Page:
senator, but to embarrass his candidacy.
Plan of Fontanelles. ,
"The opposition then went info court,
finding they could not get a man willing
to be their candidate who could defeat
Mr. Rosewater In a fair and open fight.
The only hope they had left was to break
into the Rosewater delegation ' for the
' purpose of making trouble in the conven
tion and possibly prevent any endorsement
for senator. We are told their present
plan is' to concentrate on from two to
twenty-Ave of their delegates with the
hope of making them part of the delega-
tlon to carry out this program of dissen
sion and dog-in-the-manger policy.
"W are anxious to send a solid delega
tion to Lincoln. Buch a body would lend
prestige to the Rosewater candidacy and
influence other delegates I feel, however,
that even though our delegation Is not en
tirely solid the convention will nominate
Mr. Rosewater anyhpw. I have aeen a
surprisingly large number of letters from
Influential men all over the atate, some
of whom have antagonized Mr. Rosewater
for years, pledging their support to him
at thla time on the ground that ha Is the
Nebraskan best fitted to represent the
state and entitled to the honor because
be has done more for the republican party,
the state and city of Omaha, than any
other man In Nebraska.
"It is necesarry to exercise great car
in marking the ballot and to carefully edu
cate all voters alqng these lines. If more
than eighty-three delegates are voted for
the ballot Is lost and the Judges must dis
card It. If you spoil your ballot In th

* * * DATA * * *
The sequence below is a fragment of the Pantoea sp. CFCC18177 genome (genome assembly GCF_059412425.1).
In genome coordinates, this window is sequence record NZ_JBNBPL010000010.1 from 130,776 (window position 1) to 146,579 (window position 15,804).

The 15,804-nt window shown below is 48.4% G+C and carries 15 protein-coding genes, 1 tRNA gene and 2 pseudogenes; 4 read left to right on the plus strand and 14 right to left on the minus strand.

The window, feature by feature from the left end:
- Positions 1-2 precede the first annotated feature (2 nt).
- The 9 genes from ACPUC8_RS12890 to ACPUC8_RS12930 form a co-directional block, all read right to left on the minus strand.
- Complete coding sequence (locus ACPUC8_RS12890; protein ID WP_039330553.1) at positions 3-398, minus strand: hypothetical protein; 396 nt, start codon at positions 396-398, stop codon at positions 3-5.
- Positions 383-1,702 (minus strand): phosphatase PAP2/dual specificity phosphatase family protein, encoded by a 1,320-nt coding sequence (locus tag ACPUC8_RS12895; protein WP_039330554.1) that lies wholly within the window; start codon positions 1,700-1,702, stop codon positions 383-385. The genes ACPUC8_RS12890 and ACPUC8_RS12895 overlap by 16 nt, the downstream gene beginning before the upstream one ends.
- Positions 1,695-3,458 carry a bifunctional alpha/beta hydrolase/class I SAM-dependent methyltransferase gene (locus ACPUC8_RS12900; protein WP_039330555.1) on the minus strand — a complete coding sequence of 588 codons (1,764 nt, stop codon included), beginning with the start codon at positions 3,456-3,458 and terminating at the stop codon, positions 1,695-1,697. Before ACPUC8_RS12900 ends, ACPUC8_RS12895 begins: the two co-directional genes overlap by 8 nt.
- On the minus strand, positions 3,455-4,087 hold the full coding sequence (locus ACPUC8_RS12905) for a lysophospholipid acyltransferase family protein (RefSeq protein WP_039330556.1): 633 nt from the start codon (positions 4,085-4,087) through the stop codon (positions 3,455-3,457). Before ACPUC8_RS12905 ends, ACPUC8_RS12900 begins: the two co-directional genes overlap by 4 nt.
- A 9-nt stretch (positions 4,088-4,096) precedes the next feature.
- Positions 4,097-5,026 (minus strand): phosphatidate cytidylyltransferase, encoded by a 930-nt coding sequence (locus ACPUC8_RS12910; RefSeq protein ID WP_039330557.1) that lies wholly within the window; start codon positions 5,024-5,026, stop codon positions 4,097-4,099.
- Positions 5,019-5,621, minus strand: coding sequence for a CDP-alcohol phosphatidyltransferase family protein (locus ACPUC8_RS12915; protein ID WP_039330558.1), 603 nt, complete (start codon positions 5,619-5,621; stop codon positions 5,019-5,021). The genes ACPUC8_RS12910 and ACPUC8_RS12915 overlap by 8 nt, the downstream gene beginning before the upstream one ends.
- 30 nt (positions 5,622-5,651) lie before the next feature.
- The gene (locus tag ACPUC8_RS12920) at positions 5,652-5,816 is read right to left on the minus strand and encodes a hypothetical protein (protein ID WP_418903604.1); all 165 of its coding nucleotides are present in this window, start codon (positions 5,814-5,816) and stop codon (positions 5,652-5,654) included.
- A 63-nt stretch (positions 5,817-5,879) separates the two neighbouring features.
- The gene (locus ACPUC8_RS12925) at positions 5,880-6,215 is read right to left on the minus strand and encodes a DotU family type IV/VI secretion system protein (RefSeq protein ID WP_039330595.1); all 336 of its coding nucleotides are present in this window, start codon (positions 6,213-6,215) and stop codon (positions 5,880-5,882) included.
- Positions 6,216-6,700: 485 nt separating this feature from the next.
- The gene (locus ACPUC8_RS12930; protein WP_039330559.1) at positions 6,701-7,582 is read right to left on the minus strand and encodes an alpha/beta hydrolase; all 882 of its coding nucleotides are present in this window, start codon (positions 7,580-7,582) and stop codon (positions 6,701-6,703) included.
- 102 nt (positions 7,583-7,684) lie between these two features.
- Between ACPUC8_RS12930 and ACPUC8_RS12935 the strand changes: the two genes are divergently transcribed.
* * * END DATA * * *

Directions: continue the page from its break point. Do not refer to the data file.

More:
booth you ran get another one. but a
spoiled ballot once In- the bos Is lost.
Every man Interested In Mr. Rosewater's
success should get out and take part in
this work of Instruction. If you do there
will be no doubt of the complexion of the
delegation that goes to Lincoln, Oet the
voters out. and if half who are pledged
to the cause vote our list, it will be car
ried by a great majority."
Mr. C.owell explained at length th In
tricacies of the. rotated ballot and said
that study ana preparation was the only
V to guard against pitfalls.
' The following are the names of the ward
, committees, which are now In full working
First Preclnct-J. W. Harpon. 8am Pol
lot k, Louis Kombeck, R. Burnell, Joseph
Keeper. A C. Kuget. B. C. Miner. Frank
lurneas, . JI. ( 'hainpenoy, Ueorce C
Heoond Precinct Sam W. Scott, c E
Foeter. K. F. Grimes, Ed F. Morns. James
Third Preclnct-P. L. Van I)orn. JohnlC.
l.ynch. Joe Calabria, R. C. iUllett, Charles
Fourth Precinct John KorfT, Ed aarde.
pee. William 8. Wardlaw, Frank Brodl.
William U. Nerkel, Ed Streltz, Fred Hrunl
Fifth Precinct-Ben Relnschrelber. J
Fred Behm. M. Davts. W. Bwarts, Frank
Kaspar. John Swoboda, C. N. Sulttgrlst,
J. Hhabburk. Ben Mallatrom, James
Qulnnes, Dr. Louis Bwoboda.
County Commissioner Brun)ng presided
as chairman over th meeting and A. F.
Novak filled the duties of secretary.'
duct himself properly he would be re
leased. Mrs. Ferneu and her son, Henry, came
to Omaha early Friday morning, summoned
because of the expected death of the hus
band and father, who lay at the Omaha
General hospital in en unconscious condi
tion from Injuries received In falling from
the window of his room on the second floor
of the Windsor hotel the night before.
Ferneu died at 10 o'clock Thursday nlq;ht,
but the family did not know thla until the
wife and son arrived the next morning.
Ferneu, who was (K) years old, hnd not
been In good health, and three work ago
went to Lusk, Wyo., for a change of air.
Without Improving In health he was on hla
way back home when he received the fstnl
Injuries. How he met with the accident
will never he known, as he was found on
the ground several hours afterward and
never gained consciousness.
The son, Henry, was greatly affected by
his rvhr's death. He had worked hard
on n farm until late Thursday, did not
flcep all night on the way to Omaha nnd
could eat neither breakfast nor dinner the
next day. To overcome his feelings, evi
dently, he drank heavily In the afternoon,
and when arrested gave the police much
trouble. The family la not In good cir
cumstances, but from the savings of many
years of hard toil Mrs. Ferneu prepared
ror the funeral almost lavishly.